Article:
Helane S. Rosenberg, Ph.D., Ovum Donor Coordinator, IVF New Jersey Fertility and Gynecology Center, Somerset, NJ and Associate Professor of Education, Department of Learning and Teaching, Graduate School of Education, Rutgers University, New Brunswick, NJ 08901. Helane.email@example.com.
Yakov M. Epstein, Ph.D., Professor of Psychology and Director, Center for Mathematics, Science, and Computer Education, Rutgers University, Piscataway, NJ 08854. Yakov.firstname.lastname@example.org.
Egg donation, a relatively recent medical procedure, enables women to conceive by replacing their nonviable eggs with donated eggs.1 Young fertile women donate their eggs. The available supply of potential donors is far less than the demand for them. Many recipients report that they have been waiting for years to get a donor and are on waiting lists of several clinics.
Getting a donor depends upon many factors: the financial resources of the recipient, insurance guidelines, state mandates for age limitations, and place of residence. Many medical practices match recipients with donors on a "first come first served" basis. Recently, recipients have tried to take some control by seeking the services of a donor broker.
The time has come to begin developing a justice calculus for the allocation of this scarce resource. The purpose of this Article is to present cases that illustrate equity issues, to discuss those issues in greater detail, to embed those issues within an archetypical framework, to present some of our own decision making processes, and to invite readers to join with us in an effort to develop a justice calculus for the allocation of scarce resources.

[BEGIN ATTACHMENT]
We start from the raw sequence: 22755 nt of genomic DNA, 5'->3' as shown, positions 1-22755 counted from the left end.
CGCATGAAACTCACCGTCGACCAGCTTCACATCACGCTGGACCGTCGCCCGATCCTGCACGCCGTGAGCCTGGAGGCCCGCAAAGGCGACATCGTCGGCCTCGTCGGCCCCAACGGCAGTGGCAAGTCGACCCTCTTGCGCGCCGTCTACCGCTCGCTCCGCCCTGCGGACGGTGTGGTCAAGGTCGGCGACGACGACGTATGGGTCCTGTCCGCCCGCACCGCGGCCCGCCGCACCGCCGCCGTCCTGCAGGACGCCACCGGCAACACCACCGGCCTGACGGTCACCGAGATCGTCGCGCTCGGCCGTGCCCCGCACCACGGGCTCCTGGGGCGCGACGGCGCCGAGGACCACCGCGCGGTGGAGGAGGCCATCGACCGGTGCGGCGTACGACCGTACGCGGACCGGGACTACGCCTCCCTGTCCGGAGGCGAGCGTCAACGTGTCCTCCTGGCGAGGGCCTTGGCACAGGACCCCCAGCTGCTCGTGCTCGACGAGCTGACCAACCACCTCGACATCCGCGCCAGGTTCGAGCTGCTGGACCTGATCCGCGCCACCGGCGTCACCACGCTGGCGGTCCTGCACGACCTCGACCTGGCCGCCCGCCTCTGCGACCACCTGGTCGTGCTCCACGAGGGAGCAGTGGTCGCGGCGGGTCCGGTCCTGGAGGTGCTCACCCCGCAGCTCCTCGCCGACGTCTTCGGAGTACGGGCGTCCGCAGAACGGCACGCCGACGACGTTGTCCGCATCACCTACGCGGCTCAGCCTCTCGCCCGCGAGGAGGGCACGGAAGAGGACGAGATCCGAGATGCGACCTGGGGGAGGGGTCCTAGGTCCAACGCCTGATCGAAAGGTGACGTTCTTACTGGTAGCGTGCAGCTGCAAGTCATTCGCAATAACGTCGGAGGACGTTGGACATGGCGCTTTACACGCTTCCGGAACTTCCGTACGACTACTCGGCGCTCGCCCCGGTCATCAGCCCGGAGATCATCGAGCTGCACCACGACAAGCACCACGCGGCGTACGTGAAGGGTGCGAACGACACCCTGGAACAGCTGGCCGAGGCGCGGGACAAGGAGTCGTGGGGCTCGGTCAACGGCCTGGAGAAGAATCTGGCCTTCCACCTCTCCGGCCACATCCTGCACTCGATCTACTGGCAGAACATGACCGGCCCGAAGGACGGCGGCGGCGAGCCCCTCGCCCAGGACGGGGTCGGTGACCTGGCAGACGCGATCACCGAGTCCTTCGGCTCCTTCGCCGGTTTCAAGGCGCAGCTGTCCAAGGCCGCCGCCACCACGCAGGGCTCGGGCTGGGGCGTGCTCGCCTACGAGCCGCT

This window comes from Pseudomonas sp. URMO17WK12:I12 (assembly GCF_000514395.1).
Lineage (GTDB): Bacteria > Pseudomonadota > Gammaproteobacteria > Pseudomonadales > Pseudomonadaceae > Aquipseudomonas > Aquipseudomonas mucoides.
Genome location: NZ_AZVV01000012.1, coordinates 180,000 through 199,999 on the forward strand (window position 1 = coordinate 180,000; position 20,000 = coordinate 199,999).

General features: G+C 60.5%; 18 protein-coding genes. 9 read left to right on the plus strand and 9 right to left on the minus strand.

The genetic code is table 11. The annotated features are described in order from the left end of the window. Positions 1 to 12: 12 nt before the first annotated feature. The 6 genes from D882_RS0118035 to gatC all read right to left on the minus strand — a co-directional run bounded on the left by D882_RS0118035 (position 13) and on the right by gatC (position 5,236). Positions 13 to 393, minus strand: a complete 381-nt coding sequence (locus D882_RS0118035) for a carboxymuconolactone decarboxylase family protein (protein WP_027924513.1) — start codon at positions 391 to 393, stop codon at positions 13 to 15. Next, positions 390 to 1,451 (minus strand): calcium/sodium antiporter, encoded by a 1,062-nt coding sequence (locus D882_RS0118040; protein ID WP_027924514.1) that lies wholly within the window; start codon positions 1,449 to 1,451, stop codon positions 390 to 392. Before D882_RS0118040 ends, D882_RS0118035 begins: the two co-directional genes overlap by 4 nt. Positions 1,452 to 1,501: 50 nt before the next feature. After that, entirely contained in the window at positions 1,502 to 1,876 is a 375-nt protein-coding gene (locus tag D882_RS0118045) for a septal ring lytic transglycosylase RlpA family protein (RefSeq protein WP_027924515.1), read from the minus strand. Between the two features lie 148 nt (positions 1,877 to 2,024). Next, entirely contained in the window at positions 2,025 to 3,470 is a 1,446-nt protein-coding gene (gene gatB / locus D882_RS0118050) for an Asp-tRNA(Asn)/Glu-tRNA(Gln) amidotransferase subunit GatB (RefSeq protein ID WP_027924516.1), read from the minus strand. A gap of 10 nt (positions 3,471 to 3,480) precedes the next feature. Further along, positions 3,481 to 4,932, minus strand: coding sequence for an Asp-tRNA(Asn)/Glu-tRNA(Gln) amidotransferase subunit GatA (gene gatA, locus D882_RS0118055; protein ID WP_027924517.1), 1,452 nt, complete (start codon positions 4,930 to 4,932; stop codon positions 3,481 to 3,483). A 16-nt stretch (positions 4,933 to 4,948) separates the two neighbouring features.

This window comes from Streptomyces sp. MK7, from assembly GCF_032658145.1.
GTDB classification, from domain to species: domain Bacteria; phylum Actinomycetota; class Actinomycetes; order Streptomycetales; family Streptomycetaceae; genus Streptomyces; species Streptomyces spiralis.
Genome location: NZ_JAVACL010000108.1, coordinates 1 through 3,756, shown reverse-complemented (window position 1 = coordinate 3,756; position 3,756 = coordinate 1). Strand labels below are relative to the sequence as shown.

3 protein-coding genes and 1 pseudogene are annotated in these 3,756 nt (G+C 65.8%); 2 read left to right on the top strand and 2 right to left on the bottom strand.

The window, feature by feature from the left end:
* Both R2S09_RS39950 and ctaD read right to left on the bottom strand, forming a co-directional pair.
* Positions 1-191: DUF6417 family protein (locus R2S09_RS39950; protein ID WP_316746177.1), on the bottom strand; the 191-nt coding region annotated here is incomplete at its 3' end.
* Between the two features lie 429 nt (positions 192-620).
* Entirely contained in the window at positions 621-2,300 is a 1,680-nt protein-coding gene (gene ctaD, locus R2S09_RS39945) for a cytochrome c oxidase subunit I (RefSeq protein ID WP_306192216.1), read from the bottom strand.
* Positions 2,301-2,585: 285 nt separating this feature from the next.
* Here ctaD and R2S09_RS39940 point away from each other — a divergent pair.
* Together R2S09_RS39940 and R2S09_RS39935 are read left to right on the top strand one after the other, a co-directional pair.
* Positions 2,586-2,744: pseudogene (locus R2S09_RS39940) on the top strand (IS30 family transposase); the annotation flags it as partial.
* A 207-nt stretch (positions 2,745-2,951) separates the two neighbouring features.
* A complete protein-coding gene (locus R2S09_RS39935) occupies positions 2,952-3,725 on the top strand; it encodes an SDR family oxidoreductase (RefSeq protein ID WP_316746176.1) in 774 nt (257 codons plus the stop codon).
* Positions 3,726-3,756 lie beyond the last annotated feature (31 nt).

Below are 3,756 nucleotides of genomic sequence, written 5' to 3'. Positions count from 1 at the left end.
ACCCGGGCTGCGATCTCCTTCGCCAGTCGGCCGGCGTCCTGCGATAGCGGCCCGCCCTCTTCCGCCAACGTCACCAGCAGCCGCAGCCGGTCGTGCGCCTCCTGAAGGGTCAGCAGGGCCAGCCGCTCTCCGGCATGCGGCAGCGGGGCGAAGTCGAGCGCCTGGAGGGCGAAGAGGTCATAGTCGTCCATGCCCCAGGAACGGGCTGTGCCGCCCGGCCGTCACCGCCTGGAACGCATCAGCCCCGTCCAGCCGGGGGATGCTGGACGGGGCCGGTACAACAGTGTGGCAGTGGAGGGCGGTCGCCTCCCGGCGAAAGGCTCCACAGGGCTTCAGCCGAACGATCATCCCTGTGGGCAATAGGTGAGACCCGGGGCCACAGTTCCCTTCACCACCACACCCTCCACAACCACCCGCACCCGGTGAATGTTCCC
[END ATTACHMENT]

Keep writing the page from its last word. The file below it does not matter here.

Egg donation is a relatively new procedure. The first documented egg donor pregnancy was in 1984. In its early stages, egg donation was done in two ways. The first attempts at egg donation involved a procedure called a lavage,2 which means washing. During a lavage procedure, a woman, who provided the Page 570 eggs, was inseminated with the recipient husband¥s sperm. Several days later the embryos were washed out of her uterus and placed into the uterus of the recipient. Needless to say, this procedure was fraught with difficulties. Often, instead of washing out the embryos, the donor stayed pregnant. Or, because the lavage needed to occur so early in the pregnancy, the procedure took place needlessly, because fertilization had not occurred. Neither outcome was the desired one, since the recipient rarely became pregnant.
The next stage in the development of the modern egg donation procedure occurred just as In Vitro Fertilization (IVF) centers expanded but before freezing techniques had become widespread. IVF patients, who had cycled previously and were known to produce many eggs, donated their "excess" eggs to another couple, usually for a reduced cost for their own cycle. Because synchronization was fairly unpredictable (before Lupron became available), several couples were often "on stand-by" in the hope that one woman might be mid-cycle at the same time as the woman who was donating her eggs. However, success rates for egg donation remained low, and once clinics could provide couples with the chance to freeze their embryos, this source all but dried up.
Two new developments in IVF technology changed the procedure of egg donation and allowed it to develop into such a major procedure. One was the use of Lupron that helped prevent luteinizing hormone (LH) surges in IVF patients. This same medication allowed doctors to synchronize cycles between recipients and donors. Also, once eggs were retrieved vaginally with IV sedation, as opposed to through a laparoscopy, donors could volunteer to undergo this procedure without the risks of general anesthesia. As a result of these two new developments, the number of egg donation procedures has increased each year.3 According to our analysis of the most recent available statistics from the Centers for Disease Control and Prevention, those referring to cycles initiated in 2002, a total of 6636 donor egg babies were born from fresh embryos.4 Of that number, 2719 were singletons, 3225 were twins, and 492 were triplets.5